PaperCity Magazine

March 2020- Houston

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Page 84 of 131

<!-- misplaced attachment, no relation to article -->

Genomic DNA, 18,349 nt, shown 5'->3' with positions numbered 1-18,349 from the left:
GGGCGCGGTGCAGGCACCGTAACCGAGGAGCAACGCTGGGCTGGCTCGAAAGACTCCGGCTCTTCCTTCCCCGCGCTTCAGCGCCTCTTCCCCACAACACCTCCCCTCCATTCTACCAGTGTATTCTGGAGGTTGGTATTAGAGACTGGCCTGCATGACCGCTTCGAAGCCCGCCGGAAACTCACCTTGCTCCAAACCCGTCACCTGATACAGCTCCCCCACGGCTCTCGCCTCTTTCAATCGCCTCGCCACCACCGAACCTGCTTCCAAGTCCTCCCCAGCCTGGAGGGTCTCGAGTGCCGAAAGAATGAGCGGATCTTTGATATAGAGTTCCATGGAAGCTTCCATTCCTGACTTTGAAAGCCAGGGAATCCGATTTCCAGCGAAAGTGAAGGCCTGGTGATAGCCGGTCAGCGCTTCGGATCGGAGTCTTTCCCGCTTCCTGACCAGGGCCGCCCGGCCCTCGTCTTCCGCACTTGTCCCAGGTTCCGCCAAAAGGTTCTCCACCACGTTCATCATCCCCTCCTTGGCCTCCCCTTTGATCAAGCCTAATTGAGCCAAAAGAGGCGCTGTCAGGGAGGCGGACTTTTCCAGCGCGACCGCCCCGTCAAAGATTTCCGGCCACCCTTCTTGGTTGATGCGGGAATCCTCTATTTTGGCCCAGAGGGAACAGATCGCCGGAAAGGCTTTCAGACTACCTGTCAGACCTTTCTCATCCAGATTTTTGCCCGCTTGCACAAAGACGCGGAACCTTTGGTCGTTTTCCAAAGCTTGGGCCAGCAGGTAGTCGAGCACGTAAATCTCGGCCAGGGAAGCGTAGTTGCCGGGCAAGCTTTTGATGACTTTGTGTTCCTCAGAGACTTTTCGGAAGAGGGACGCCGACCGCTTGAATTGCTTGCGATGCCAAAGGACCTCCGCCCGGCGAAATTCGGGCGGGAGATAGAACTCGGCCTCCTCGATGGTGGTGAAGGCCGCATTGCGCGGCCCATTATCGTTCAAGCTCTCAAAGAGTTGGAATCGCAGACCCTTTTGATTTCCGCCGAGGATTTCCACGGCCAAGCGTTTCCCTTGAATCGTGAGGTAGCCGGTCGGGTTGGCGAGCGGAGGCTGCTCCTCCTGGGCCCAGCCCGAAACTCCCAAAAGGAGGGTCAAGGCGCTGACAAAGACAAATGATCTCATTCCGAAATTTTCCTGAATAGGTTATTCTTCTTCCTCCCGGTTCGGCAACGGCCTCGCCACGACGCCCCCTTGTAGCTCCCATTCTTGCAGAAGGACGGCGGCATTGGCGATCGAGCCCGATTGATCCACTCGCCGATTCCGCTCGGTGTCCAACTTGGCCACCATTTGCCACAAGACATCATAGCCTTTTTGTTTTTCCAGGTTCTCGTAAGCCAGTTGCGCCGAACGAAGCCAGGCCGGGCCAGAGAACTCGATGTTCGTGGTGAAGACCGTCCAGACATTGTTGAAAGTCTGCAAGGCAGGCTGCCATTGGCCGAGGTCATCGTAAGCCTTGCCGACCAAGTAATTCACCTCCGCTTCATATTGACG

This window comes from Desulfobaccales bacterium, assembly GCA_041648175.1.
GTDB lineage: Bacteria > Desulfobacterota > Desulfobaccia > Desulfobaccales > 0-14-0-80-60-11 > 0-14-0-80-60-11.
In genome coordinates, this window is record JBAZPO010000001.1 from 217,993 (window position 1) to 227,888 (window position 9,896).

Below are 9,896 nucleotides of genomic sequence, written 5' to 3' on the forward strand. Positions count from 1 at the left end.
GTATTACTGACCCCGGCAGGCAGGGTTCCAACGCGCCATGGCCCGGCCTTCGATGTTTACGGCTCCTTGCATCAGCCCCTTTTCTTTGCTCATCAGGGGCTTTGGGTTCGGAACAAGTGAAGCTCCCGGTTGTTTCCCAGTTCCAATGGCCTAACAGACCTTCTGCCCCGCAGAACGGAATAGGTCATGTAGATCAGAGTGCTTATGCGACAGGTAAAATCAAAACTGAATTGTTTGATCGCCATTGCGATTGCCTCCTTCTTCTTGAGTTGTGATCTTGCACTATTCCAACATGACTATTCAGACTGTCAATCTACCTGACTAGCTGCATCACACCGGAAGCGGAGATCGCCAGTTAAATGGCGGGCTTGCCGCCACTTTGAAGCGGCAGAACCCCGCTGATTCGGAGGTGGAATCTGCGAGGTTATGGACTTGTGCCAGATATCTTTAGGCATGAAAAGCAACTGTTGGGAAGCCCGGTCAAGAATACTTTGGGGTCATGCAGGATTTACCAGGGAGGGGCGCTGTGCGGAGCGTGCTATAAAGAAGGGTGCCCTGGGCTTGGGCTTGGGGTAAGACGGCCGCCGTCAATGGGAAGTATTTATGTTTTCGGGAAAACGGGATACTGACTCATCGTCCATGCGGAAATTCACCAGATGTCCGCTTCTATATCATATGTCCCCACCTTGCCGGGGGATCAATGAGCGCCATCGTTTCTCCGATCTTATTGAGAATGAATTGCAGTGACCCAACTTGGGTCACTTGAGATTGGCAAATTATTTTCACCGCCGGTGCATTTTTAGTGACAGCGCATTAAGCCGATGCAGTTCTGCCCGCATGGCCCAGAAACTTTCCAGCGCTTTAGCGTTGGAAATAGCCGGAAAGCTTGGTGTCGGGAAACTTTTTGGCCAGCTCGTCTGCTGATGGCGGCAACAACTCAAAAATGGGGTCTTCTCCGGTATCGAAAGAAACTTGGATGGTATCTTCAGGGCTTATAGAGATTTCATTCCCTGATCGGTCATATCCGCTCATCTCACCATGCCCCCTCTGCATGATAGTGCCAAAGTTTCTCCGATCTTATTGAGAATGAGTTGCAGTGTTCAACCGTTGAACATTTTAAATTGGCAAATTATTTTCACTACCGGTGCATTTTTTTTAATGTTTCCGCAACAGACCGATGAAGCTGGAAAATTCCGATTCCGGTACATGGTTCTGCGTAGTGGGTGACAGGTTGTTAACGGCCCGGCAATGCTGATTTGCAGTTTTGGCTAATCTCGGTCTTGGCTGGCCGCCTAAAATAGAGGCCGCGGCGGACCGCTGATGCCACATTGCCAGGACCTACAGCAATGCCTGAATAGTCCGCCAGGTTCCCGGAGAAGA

83 enlisted two Rice professors, William T. Cannady and his own mentor, Anderson Todd. Within a week, they had the final working plan. Susan recalls Raymond coming home and saying, "They put us in a shoebox, and it works." The stark white stucco home — Todd mixed marble dust into the final coat of stucco, and there's been no need to paint it since — in its sylvan setting was referred to as the Tree House. Its 75-foot long, two-story Grand Hall, informed by a bank of windows lining its back deck bring the deciduous trees, set upon a shallow ravine, into the field of vision of anyone who sits in the first-floor living space. The Brochstein House went on to win the Texas Architecture Honor Award in 1975 and was published the following year in Texas Architect, the regional magazine for the AIA. Decades later, it received the AIA's 25-year award in 1999. The Brochsteins, who recently celebrated 60 years of marriage, raised their family here. Susan Brochstein, who grew up in Mississippi and was Tulane- educated, was the daughter of a rabbi who railed against segregation and his polymath wife, whose intellectual curiosity would rub off on her daughter. Raymond Brochstein, FAIA, is a first- generation American and scion of the 85-year-old Brochsteins; now retired (daughter Deborah Brochstein and son-in-law Steven Hecht are at the helm now), he took Brochsteins from a regional firm for fine woodworking to one where he routinely received calls from architects such as Richard Meier — and ended up crafting interiors for the architect's billion-dollar Getty Museum. It was Alan Bruton, professor and director of interior architecture at UH, who introduced us to the Brochsteins and thus, the Brochstein House. Bruton's book on Sally Walsh, which is in the research phase, is filled with the recollections of the Brochsteins, who were among Walsh's closest friends, as well as many other collaborators, clients, colleagues, friends, and the family of Walsh. Raymond describes Walsh as an "incredible, brilliant person" who arrived like a thunderbolt. It was 1972. "I met Sally through Magruder Wingfield, who was also a partner in S. I. Morris' firm. Sally was the first female partner there — hired to lead its interior architecture department. She designed the first Transco Offices that Hines built, before Transco Tower, with an open plan — the cabinets were all built by Haworth I think, and they were (continued) A Walsh tablescape, unchanged since the 1980s, with sleigh bells from her Sioux Falls childhood, a gift to the homeowners, a ceramic sculpture, and turned-wood bowl. Custom side table by Brochsteins. "Sally is very much here," says Raymond of these interiors. A sculpture by Rice architect Jim Weiner, Witch's Hat, 1972.

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